Pablo’s Coffee is a coffee shop located in Denver, Colorado. It was established almost twenty-five years ago, in 1995, by Craig Conner. The process was one that involved him leaving his job and falling into severe credit-card debt, but he stuck to his vision the entire time.
Here is an updated list of Costa Rican coffee beans.
Named After the Well-Known Artist
Pablo’s is named after the well-known artist, Picasso. This was sheerly out of fandom, but art flows into the roasts of Pablo’s as well. Working with importers that source beans from all over the world, Pablo’s acquires only green, sustainably harvested beans. The sort of mass-produced beans made for the likes of chain stores are forbidden at Pablo’s.
They Work Closely To the Farmers To Ensure the Highest Quality Beans
They ensure that their importers work closely with the various farmers to obtain beans of the highest quality. Within the process that beans go through, Pablo’s places the green nature and harvesting of the beans in the top spot of importance. This is not to say, however, that Pablo’s doesn’t care about roasting.
In fact, they work with roasting so thoroughly that they consistently have somewhere between fifteen to twenty different roasts available. These are able to be purchased in store, in bags or brewed, but also online through wholesale or through Pablo’s subscription service.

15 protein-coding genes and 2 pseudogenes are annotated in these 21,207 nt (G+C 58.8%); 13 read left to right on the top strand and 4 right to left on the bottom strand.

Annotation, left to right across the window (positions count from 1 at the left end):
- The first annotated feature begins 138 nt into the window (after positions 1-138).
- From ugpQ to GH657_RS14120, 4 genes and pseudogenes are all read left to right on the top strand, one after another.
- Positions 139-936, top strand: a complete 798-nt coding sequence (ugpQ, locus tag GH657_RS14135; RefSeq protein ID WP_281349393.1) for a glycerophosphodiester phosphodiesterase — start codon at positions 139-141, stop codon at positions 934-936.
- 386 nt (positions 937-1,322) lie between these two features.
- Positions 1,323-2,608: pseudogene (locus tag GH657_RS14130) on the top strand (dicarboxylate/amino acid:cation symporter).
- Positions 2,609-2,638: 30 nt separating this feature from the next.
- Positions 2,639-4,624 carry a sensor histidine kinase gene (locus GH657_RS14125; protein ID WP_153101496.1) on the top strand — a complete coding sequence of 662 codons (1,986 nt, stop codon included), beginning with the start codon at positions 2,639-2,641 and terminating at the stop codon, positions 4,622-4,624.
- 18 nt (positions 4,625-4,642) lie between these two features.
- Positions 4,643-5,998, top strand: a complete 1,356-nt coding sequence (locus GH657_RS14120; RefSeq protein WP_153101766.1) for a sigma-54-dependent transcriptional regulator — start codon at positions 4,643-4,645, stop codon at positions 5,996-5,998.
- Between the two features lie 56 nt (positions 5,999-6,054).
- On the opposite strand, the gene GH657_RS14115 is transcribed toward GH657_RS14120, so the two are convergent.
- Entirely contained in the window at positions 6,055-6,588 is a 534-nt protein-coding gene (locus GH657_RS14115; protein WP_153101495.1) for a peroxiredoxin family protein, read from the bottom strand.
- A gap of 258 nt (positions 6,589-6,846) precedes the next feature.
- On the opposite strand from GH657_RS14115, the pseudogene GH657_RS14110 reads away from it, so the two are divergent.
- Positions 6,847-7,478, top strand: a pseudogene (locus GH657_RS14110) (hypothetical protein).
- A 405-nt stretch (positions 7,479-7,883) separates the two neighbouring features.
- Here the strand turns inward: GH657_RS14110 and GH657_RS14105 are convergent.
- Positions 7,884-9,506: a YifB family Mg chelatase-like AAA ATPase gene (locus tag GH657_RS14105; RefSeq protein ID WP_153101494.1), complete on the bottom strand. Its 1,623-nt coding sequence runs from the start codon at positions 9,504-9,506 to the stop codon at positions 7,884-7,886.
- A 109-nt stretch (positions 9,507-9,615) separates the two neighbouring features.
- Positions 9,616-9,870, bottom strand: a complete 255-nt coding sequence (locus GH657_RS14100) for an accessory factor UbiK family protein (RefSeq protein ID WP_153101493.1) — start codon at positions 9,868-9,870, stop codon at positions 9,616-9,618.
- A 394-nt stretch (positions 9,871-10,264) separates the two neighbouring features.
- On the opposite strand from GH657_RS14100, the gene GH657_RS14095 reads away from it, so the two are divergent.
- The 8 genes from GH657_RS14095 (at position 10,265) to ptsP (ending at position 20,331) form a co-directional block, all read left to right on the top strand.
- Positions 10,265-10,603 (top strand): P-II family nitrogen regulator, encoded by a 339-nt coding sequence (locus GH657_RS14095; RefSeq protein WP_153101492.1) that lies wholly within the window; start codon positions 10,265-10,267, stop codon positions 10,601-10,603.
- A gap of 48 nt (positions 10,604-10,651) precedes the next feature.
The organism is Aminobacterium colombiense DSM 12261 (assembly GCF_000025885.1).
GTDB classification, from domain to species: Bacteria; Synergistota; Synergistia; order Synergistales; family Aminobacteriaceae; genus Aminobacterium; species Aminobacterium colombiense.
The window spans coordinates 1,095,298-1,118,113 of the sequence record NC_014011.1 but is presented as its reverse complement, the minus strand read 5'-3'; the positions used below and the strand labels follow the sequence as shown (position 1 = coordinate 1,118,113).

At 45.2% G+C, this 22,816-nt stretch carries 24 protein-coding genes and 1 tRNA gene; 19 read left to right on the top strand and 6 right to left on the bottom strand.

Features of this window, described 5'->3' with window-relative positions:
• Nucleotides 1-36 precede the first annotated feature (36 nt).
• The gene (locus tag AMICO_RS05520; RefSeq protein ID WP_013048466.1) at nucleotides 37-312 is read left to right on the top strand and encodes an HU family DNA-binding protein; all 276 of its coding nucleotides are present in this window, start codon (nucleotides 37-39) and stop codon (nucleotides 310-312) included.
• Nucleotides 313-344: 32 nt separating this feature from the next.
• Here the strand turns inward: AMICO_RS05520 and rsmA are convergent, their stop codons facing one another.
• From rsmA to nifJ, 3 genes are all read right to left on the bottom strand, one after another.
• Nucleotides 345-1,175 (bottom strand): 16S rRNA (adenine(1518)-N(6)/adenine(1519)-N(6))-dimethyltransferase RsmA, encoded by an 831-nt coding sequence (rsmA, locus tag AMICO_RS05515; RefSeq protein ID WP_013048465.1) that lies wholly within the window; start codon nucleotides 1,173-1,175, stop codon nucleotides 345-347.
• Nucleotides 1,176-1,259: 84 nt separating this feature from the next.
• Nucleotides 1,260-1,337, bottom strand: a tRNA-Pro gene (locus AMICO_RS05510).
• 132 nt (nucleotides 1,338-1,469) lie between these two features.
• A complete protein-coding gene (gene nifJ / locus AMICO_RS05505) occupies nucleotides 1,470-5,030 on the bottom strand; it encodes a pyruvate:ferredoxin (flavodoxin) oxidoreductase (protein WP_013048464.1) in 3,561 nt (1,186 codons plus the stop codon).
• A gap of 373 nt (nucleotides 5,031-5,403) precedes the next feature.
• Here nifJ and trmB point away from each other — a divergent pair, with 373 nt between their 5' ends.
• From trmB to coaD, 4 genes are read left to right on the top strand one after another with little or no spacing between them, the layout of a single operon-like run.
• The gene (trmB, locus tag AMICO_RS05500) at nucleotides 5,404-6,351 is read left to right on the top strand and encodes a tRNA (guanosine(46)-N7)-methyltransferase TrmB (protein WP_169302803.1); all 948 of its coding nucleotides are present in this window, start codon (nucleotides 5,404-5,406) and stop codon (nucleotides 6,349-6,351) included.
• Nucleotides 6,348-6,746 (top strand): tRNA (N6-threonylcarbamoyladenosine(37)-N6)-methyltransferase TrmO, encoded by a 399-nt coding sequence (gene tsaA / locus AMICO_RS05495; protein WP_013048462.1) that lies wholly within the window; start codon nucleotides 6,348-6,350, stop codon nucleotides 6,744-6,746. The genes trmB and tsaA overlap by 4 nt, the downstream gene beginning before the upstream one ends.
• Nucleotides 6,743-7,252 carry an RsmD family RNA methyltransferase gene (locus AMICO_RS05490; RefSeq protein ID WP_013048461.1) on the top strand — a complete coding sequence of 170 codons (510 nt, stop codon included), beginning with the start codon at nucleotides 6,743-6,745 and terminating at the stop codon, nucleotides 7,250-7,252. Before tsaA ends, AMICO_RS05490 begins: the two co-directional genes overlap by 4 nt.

Try Their Most Popular Roast Called the Danger Monkey
The most popular of the roasts is the “Danger Monkey,” which features an earthy, full flavor. The mood set by the name of this roast extends to the aesthetic of at least one of Pablo’s locations too. Each of the three spots is entirely different from the next. The aforementioned Danger Monkey can be found as an artistic piece, painted on the exterior of the Capitol Hill location.
All of the Locations are Designed Differently
The interior of this cafe is colorful and laid back. It has a black and white checkered ceiling, a window-wall with an exotic red pattern, a fancy chandelier, and an ordering-counter made of reclaimed wood.
The City Park location mixes things up even more, with a darker, steampunk theme, where there are metal attributes and framed illustrations of steampunk items and characters.
The location that fits in most with other modern coffee shops can be found in the East Colfax area. Sleeker in design, this coffee shop not only has cement floors, off-white walls, and a wall that is entirely made-up of windows, it is the home of Pablo’s roasting operations.
The Products and Quality Are the Same At All Locations
The roasting and cupping can be viewed by any customers in attendance, and the processes taught to wholesale partners and other interested parties. No matter which location you visit though, the products will be the same.
A modest menu of espressos, americanos, macchiatos, cappuccinos, mochas, lattes, Vietnamese coffee, cold brew, and cafe au laits make up the crafted coffee options, but the drip coffee of their many roasts are the most prominent offerings.
A handful of other beverages, such as hot chocolate, tea, italian sodas, and coffee shakes are on-hand, and the cafe’s offerings are completed by an assortment of gourmet bagels and breakfast burritos.
Pablo’s notes that the industry has changed in its time, now focusing more on the quality of the beans, rather than more aesthetic factors, but Pablo’s Coffee has been doing so the entire time.
1300 Pennsylvania St. #102, 630 E 6th Ave, or 7701 E Colfax Ave, Denver Colorado